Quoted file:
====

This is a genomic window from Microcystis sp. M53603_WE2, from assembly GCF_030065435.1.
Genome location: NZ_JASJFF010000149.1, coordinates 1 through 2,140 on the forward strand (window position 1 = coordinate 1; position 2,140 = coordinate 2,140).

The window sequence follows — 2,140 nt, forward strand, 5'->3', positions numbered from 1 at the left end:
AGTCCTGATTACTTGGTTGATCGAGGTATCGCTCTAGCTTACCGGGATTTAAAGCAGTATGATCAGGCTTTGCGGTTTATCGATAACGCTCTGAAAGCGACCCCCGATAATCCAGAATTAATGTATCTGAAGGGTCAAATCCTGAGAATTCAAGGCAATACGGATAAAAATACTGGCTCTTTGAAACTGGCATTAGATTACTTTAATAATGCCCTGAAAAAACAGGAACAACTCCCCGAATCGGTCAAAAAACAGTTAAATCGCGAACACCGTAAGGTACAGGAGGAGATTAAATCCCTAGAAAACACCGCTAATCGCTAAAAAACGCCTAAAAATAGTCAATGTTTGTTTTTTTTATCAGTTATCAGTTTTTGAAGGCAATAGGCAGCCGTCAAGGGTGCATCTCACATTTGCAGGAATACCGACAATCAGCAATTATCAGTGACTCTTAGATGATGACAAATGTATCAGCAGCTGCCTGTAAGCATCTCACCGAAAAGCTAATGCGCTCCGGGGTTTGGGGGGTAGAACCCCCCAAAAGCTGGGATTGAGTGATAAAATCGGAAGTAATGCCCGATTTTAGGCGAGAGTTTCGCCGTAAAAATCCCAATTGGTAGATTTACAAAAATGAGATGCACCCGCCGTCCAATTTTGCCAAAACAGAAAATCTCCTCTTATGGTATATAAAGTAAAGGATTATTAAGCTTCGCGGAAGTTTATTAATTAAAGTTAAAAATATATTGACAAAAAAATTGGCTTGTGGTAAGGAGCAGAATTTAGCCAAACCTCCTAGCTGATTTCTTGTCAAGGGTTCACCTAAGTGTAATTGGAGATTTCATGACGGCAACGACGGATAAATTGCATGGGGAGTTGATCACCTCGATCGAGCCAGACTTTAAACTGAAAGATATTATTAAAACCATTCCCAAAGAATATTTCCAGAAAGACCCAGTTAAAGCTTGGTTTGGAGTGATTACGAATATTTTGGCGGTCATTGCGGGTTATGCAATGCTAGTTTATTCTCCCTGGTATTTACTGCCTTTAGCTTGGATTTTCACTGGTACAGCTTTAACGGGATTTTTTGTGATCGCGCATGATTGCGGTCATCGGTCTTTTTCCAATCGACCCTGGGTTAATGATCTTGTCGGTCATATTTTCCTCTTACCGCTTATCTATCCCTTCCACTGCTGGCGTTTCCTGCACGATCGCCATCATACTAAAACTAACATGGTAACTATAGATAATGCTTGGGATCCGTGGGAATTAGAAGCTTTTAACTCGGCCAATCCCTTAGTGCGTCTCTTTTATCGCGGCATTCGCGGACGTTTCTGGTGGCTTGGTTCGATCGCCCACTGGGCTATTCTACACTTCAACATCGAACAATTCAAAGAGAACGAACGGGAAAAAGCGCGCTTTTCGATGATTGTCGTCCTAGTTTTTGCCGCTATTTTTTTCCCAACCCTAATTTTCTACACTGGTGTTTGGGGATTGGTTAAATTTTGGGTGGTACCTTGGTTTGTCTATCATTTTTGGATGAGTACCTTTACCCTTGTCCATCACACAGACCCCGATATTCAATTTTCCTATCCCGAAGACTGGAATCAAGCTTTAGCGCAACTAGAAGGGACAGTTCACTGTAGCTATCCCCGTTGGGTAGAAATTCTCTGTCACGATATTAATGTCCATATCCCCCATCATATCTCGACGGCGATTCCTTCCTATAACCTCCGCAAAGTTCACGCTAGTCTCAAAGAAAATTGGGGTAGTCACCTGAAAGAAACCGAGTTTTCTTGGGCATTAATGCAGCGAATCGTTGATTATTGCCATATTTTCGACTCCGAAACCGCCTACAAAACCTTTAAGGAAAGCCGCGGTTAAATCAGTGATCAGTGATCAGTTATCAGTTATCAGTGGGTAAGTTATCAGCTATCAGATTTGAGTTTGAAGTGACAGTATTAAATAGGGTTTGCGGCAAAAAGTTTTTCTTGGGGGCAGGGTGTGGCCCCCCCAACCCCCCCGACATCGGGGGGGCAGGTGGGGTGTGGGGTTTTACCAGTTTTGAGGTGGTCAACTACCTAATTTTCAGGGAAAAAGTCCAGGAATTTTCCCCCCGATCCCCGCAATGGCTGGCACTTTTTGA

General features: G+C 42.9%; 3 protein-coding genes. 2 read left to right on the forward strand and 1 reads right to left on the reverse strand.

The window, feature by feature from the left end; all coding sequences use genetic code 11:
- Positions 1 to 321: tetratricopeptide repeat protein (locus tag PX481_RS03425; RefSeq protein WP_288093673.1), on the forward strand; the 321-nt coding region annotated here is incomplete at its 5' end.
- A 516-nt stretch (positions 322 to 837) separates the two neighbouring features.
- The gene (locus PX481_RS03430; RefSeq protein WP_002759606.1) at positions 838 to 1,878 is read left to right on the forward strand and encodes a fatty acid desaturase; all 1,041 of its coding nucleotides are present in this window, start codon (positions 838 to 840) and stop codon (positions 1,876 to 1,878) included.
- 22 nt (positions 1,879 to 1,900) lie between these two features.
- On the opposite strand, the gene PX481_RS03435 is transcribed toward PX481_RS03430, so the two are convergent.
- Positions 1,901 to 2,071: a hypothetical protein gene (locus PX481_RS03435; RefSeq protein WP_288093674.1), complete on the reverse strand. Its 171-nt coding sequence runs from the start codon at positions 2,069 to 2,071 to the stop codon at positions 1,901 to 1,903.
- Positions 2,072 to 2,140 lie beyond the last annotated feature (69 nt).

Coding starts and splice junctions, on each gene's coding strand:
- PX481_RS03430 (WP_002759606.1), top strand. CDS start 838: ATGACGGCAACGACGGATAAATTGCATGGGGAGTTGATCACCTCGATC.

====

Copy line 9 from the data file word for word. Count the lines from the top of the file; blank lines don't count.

- The gene (locus PX481_RS03430; RefSeq protein WP_002759606.1) at positions 838 to 1,878 is read left to right on the forward strand and encodes a fatty acid desaturase; all 1,041 of its coding nucleotides are present in this window, start codon (positions 838 to 840) and stop codon (positions 1,876 to 1,878) included.